Bottle Shock: Movie Review
Cast: Bill Pullman, Alan Rickman, Chris Pine, Freddy
Rodriguez, Dennis Farina
Director: Randall Miller
Based on a true story, Bottle Shock (one of the contenders for worst film
title of the year) is the account of how, in the 1970s, a British ex-pat Steven
Spurrier (Alan Rickman), living in France, decided to travel to the then unknown
Napa Valley to see if there were wines which could compete against the best the
French had on offer.
Once he gets to Napa Valley, he has a chance meeting with struggling Chateau
Montelena vintner Jim Barrett (the ever wonderful Bill Pullman) and realizes
there is plenty to tap into.
However, Barrett and the rest of the would-be vintners scattered around the
region are not sure how to take Spurrier and initially begin to fleece him.
Barrett has his own problems - the acres of land he owns are mortgaged upto
the hilt and if his latest attempt to crack the industry fails, he'll lose
Throw into that mix Bo Barrett, Jim's son (Chris Pine from Star Trek) a hippy
who's still living the Woodstock life, and it's easy to see why everything could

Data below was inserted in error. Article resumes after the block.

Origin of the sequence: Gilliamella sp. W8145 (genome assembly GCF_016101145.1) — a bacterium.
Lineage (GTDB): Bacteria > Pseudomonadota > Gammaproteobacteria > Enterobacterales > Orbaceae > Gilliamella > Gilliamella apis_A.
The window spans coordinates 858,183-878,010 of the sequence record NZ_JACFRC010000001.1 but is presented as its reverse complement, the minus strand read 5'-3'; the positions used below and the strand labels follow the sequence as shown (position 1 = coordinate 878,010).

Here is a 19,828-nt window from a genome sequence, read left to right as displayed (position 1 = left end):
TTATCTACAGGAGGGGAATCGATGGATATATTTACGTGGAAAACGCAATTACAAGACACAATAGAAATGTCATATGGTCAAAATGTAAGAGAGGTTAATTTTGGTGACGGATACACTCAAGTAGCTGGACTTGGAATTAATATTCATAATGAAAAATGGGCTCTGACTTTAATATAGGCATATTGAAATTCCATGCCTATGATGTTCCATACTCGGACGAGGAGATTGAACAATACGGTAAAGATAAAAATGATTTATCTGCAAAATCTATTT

come crashing around their ears.
Bottle Shock is beautifully shot (with rolling footage of vines and acres of
land - which will see it do well in New Zealand) - and has a wonderful character
whimsy about it.
Granted, it's not the most earth shattering of stories - even if it is based
on events back in the 1970s which saw the wine world open up to tipples outside
of the French Riviera. It could do with a bit of editing as well as it feels a
little like it's dragging towards the end.
But Bottle Shock has an easy laid back charm - and is essentially about
coming to accept your place in the world - or doing something to ensure that
position changes; it's about fathers and sons, ambition and self belief,
independents and the big players and competition among friends.
Don't dismiss it because of its title (although it is a term associated with
the wine industry) - Bottle Shock deserves to do well in New Zealand - many
Kiwis will associate with the have a go mentality on display as well as the
roguish element of youth.